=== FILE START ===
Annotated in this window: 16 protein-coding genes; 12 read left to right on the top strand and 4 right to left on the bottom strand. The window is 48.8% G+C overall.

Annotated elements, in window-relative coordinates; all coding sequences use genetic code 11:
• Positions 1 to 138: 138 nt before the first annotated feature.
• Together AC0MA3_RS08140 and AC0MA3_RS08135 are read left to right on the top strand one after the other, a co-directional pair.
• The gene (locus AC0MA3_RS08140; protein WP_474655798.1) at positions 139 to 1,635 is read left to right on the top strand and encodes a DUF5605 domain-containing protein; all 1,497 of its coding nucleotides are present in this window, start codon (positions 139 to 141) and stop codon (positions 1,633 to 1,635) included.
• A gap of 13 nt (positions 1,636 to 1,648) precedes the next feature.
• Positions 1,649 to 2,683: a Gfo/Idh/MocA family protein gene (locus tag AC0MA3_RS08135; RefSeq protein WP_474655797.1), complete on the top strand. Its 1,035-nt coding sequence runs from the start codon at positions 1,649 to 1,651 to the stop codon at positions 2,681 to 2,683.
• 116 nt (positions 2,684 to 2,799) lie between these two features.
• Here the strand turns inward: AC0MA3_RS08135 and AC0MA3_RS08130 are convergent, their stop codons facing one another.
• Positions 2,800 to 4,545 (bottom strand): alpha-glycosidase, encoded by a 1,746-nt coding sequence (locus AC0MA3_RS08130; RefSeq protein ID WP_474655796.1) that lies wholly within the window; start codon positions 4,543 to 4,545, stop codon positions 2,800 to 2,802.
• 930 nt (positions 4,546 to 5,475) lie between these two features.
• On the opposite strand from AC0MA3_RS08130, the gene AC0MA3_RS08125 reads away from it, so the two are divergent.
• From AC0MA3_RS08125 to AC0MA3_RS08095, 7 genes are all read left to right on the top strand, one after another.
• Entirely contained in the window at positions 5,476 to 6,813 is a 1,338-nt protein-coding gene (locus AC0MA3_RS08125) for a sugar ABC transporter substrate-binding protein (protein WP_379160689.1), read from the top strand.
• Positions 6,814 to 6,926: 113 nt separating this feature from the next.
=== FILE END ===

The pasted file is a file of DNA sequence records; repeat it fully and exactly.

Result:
Annotated in this window: 16 protein-coding genes; 12 read left to right on the top strand and 4 right to left on the bottom strand. The window is 48.8% G+C overall.

Annotated elements, in window-relative coordinates; all coding sequences use genetic code 11:
• Positions 1 to 138: 138 nt before the first annotated feature.
• Together AC0MA3_RS08140 and AC0MA3_RS08135 are read left to right on the top strand one after the other, a co-directional pair.
• The gene (locus AC0MA3_RS08140; protein WP_474655798.1) at positions 139 to 1,635 is read left to right on the top strand and encodes a DUF5605 domain-containing protein; all 1,497 of its coding nucleotides are present in this window, start codon (positions 139 to 141) and stop codon (positions 1,633 to 1,635) included.
• A gap of 13 nt (positions 1,636 to 1,648) precedes the next feature.
• Positions 1,649 to 2,683: a Gfo/Idh/MocA family protein gene (locus tag AC0MA3_RS08135; RefSeq protein WP_474655797.1), complete on the top strand. Its 1,035-nt coding sequence runs from the start codon at positions 1,649 to 1,651 to the stop codon at positions 2,681 to 2,683.
• 116 nt (positions 2,684 to 2,799) lie between these two features.
• Here the strand turns inward: AC0MA3_RS08135 and AC0MA3_RS08130 are convergent, their stop codons facing one another.
• Positions 2,800 to 4,545 (bottom strand): alpha-glycosidase, encoded by a 1,746-nt coding sequence (locus AC0MA3_RS08130; RefSeq protein ID WP_474655796.1) that lies wholly within the window; start codon positions 4,543 to 4,545, stop codon positions 2,800 to 2,802.
• 930 nt (positions 4,546 to 5,475) lie between these two features.
• On the opposite strand from AC0MA3_RS08130, the gene AC0MA3_RS08125 reads away from it, so the two are divergent.
• From AC0MA3_RS08125 to AC0MA3_RS08095, 7 genes are all read left to right on the top strand, one after another.
• Entirely contained in the window at positions 5,476 to 6,813 is a 1,338-nt protein-coding gene (locus AC0MA3_RS08125) for a sugar ABC transporter substrate-binding protein (protein WP_379160689.1), read from the top strand.
• Positions 6,814 to 6,926: 113 nt separating this feature from the next.